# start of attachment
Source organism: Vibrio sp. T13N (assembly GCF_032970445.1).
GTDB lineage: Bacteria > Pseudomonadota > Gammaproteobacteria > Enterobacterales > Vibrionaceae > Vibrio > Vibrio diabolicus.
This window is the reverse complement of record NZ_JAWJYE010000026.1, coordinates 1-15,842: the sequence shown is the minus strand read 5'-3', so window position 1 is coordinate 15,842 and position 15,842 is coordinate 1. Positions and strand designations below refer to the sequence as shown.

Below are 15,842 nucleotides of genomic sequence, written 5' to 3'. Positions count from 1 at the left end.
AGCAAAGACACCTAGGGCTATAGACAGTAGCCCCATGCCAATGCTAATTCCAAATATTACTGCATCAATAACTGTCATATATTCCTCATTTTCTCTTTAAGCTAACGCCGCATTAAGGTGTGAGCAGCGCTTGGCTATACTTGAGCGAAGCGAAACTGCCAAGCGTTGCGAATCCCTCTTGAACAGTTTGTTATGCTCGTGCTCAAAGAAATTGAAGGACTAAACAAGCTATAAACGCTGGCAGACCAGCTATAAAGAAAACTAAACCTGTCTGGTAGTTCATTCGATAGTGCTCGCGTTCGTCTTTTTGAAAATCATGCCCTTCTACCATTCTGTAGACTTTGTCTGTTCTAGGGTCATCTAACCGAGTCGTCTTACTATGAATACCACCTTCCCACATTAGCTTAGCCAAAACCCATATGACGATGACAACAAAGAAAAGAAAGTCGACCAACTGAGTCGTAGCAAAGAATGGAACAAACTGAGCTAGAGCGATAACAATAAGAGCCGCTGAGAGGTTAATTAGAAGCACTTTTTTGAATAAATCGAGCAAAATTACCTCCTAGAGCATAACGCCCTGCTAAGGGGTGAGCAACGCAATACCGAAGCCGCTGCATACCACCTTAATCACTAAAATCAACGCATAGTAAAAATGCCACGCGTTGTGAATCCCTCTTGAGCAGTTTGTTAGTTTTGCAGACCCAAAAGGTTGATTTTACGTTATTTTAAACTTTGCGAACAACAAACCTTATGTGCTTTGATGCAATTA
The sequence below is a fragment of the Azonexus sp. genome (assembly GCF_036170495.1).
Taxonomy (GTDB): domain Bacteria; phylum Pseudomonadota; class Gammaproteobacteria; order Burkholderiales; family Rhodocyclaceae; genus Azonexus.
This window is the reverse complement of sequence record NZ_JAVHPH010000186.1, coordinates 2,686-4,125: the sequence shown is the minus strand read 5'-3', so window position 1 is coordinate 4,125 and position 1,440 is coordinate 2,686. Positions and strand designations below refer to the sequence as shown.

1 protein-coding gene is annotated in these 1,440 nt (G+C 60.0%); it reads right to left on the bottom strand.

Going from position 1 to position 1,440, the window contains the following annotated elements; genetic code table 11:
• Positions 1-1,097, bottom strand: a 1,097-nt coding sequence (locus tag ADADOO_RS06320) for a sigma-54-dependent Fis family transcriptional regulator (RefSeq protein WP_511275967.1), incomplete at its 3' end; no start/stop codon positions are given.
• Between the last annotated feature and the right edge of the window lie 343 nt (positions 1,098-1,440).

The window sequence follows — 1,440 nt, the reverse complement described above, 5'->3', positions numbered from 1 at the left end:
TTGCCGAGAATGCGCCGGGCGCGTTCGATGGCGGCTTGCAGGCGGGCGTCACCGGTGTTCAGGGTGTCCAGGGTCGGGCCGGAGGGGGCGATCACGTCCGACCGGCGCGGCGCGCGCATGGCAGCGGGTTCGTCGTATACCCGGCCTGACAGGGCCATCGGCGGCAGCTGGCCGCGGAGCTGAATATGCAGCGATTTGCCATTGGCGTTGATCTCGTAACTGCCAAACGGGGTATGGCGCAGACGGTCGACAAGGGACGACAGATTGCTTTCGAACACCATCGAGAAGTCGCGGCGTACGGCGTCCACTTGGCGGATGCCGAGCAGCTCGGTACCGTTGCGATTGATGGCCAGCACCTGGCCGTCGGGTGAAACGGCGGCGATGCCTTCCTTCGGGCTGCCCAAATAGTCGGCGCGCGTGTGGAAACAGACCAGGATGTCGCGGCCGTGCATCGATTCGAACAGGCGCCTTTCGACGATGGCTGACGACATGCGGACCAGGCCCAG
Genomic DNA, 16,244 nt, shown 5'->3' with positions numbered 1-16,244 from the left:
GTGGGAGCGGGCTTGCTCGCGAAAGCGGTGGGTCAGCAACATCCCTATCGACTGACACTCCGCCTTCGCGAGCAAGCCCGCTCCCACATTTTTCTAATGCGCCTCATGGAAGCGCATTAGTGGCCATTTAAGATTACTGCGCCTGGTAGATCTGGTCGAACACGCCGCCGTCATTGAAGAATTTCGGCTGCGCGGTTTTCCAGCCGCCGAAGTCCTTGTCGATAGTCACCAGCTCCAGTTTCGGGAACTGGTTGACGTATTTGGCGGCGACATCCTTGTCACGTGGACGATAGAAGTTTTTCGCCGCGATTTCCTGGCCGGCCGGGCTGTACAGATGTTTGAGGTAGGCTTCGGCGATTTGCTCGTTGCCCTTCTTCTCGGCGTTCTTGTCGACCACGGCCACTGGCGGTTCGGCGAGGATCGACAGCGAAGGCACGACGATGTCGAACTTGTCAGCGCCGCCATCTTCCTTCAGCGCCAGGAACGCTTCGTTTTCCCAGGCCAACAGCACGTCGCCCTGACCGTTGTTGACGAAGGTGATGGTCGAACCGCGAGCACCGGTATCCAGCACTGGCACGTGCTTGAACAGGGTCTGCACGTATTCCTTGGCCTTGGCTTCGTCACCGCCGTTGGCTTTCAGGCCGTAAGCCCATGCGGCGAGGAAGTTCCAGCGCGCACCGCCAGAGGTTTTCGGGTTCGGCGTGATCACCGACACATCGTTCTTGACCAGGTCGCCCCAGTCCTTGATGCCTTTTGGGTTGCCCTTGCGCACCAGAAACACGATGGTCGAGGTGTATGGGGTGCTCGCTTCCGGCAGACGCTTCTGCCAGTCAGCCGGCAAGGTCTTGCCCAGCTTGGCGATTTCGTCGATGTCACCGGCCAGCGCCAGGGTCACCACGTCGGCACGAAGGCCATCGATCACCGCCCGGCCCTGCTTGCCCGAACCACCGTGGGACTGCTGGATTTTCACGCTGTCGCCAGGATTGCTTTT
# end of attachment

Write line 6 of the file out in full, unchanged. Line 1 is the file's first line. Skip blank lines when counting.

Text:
The sequence below is a fragment of the Azonexus sp. genome (assembly GCF_036170495.1).